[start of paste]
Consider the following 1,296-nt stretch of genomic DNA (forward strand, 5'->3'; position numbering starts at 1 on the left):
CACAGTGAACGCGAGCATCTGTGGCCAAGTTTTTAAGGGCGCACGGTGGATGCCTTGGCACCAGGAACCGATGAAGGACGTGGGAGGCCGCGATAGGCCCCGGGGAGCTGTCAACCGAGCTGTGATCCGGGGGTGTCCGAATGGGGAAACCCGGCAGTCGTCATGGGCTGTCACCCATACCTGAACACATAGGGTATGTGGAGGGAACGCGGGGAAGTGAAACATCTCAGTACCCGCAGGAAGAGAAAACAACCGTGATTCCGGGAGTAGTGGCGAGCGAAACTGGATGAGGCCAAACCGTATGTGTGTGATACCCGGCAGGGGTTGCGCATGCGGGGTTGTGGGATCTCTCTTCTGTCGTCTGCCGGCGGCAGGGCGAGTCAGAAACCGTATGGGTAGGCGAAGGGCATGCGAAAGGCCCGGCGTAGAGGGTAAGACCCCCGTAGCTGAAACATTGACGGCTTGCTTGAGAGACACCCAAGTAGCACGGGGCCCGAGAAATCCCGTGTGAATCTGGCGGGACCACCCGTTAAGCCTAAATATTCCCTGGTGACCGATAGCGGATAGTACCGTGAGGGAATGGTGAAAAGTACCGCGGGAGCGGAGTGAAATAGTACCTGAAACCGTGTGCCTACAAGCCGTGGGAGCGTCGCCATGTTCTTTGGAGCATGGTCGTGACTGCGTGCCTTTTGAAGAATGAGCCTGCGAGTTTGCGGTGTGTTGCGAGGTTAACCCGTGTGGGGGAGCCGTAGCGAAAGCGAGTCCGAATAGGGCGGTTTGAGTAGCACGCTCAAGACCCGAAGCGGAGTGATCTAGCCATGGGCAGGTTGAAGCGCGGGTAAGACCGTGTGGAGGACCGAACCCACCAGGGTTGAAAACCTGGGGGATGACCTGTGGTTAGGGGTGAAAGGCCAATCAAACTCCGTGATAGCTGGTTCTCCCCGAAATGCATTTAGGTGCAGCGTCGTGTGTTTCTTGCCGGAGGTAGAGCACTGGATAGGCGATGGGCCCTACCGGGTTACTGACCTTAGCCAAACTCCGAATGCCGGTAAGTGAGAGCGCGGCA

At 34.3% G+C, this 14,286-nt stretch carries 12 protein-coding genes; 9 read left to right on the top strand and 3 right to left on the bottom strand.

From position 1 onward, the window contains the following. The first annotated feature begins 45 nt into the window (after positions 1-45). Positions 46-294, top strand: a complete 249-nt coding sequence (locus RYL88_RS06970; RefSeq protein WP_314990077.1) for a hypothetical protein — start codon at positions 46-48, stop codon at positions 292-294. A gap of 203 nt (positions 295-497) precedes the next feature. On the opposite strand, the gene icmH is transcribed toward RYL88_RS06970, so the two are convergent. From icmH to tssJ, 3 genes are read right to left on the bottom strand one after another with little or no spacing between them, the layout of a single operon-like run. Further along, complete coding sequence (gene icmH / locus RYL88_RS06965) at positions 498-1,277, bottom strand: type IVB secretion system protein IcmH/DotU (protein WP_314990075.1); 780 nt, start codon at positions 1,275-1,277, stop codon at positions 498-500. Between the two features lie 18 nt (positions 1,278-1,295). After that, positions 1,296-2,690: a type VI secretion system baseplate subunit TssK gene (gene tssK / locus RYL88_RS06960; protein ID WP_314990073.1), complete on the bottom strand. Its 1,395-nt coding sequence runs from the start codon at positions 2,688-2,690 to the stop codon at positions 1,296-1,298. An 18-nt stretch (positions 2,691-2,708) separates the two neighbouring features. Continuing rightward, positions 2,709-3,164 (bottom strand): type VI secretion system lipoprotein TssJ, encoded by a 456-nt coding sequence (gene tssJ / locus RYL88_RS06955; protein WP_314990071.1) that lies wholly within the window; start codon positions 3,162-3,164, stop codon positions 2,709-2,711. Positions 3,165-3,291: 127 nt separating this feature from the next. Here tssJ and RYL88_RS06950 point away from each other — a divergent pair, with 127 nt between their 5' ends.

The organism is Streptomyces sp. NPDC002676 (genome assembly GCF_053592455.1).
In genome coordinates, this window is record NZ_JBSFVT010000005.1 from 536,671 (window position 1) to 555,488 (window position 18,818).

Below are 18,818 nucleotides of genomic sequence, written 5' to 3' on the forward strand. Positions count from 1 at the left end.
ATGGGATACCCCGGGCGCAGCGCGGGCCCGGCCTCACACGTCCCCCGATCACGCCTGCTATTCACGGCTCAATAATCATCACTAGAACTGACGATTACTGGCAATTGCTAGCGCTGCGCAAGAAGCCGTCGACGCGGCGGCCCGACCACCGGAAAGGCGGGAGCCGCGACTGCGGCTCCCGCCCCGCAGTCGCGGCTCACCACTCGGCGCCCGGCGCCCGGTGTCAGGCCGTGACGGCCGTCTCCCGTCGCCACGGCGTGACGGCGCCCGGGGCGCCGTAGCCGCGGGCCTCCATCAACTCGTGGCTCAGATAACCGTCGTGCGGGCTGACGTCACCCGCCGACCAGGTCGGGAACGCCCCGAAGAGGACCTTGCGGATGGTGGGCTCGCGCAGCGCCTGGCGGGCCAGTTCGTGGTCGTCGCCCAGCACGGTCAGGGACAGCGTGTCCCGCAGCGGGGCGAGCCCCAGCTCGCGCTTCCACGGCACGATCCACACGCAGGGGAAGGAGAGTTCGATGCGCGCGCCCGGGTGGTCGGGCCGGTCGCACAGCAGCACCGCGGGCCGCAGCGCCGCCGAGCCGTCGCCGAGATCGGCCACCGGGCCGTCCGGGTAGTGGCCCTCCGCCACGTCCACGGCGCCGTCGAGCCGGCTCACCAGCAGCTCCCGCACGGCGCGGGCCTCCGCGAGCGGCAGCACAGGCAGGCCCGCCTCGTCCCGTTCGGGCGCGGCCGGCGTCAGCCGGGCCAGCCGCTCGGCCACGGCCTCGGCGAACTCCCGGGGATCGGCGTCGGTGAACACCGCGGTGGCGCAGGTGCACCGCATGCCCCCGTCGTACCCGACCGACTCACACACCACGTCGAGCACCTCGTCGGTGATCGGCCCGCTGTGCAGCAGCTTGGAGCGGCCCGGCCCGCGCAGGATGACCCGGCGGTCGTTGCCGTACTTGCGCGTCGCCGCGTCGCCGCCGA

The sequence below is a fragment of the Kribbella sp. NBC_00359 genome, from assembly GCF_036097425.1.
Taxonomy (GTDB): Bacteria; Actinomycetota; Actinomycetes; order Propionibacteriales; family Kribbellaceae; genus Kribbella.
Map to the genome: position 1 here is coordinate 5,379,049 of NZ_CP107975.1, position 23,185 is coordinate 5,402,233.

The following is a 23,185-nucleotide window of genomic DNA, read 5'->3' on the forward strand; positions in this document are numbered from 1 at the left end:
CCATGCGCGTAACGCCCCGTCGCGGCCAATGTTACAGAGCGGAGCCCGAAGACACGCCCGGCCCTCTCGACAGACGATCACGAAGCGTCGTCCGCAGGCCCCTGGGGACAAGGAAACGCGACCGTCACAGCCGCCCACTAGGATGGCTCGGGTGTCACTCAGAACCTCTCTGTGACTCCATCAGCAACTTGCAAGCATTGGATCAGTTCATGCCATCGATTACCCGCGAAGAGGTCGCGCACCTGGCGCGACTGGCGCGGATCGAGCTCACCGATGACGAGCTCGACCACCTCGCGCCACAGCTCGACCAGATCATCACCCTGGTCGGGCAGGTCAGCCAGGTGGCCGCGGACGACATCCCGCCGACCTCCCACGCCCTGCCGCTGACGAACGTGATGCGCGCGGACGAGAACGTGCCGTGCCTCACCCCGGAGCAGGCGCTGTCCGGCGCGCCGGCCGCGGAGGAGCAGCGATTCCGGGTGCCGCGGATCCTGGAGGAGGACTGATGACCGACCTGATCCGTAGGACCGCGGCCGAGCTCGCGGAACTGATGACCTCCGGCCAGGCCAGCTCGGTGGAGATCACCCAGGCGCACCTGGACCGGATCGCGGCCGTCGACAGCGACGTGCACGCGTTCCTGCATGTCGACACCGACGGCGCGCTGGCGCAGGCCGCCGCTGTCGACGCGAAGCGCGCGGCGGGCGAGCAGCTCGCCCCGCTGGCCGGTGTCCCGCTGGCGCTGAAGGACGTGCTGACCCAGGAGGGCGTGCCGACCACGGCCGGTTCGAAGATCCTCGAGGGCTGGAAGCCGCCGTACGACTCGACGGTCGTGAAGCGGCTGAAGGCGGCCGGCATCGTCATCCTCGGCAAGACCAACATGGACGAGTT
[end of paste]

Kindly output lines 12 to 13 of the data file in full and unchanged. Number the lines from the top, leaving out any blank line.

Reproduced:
The following is a 23,185-nucleotide window of genomic DNA, read 5'->3' on the forward strand; positions in this document are numbered from 1 at the left end:
CCATGCGCGTAACGCCCCGTCGCGGCCAATGTTACAGAGCGGAGCCCGAAGACACGCCCGGCCCTCTCGACAGACGATCACGAAGCGTCGTCCGCAGGCCCCTGGGGACAAGGAAACGCGACCGTCACAGCCGCCCACTAGGATGGCTCGGGTGTCACTCAGAACCTCTCTGTGACTCCATCAGCAACTTGCAAGCATTGGATCAGTTCATGCCATCGATTACCCGCGAAGAGGTCGCGCACCTGGCGCGACTGGCGCGGATCGAGCTCACCGATGACGAGCTCGACCACCTCGCGCCACAGCTCGACCAGATCATCACCCTGGTCGGGCAGGTCAGCCAGGTGGCCGCGGACGACATCCCGCCGACCTCCCACGCCCTGCCGCTGACGAACGTGATGCGCGCGGACGAGAACGTGCCGTGCCTCACCCCGGAGCAGGCGCTGTCCGGCGCGCCGGCCGCGGAGGAGCAGCGATTCCGGGTGCCGCGGATCCTGGAGGAGGACTGATGACCGACCTGATCCGTAGGACCGCGGCCGAGCTCGCGGAACTGATGACCTCCGGCCAGGCCAGCTCGGTGGAGATCACCCAGGCGCACCTGGACCGGATCGCGGCCGTCGACAGCGACGTGCACGCGTTCCTGCATGTCGACACCGACGGCGCGCTGGCGCAGGCCGCCGCTGTCGACGCGAAGCGCGCGGCGGGCGAGCAGCTCGCCCCGCTGGCCGGTGTCCCGCTGGCGCTGAAGGACGTGCTGACCCAGGAGGGCGTGCCGACCACGGCCGGTTCGAAGATCCTCGAGGGCTGGAAGCCGCCGTACGACTCGACGGTCGTGAAGCGGCTGAAGGCGGCCGGCATCGTCATCCTCGGCAAGACCAACATGGACGAGTT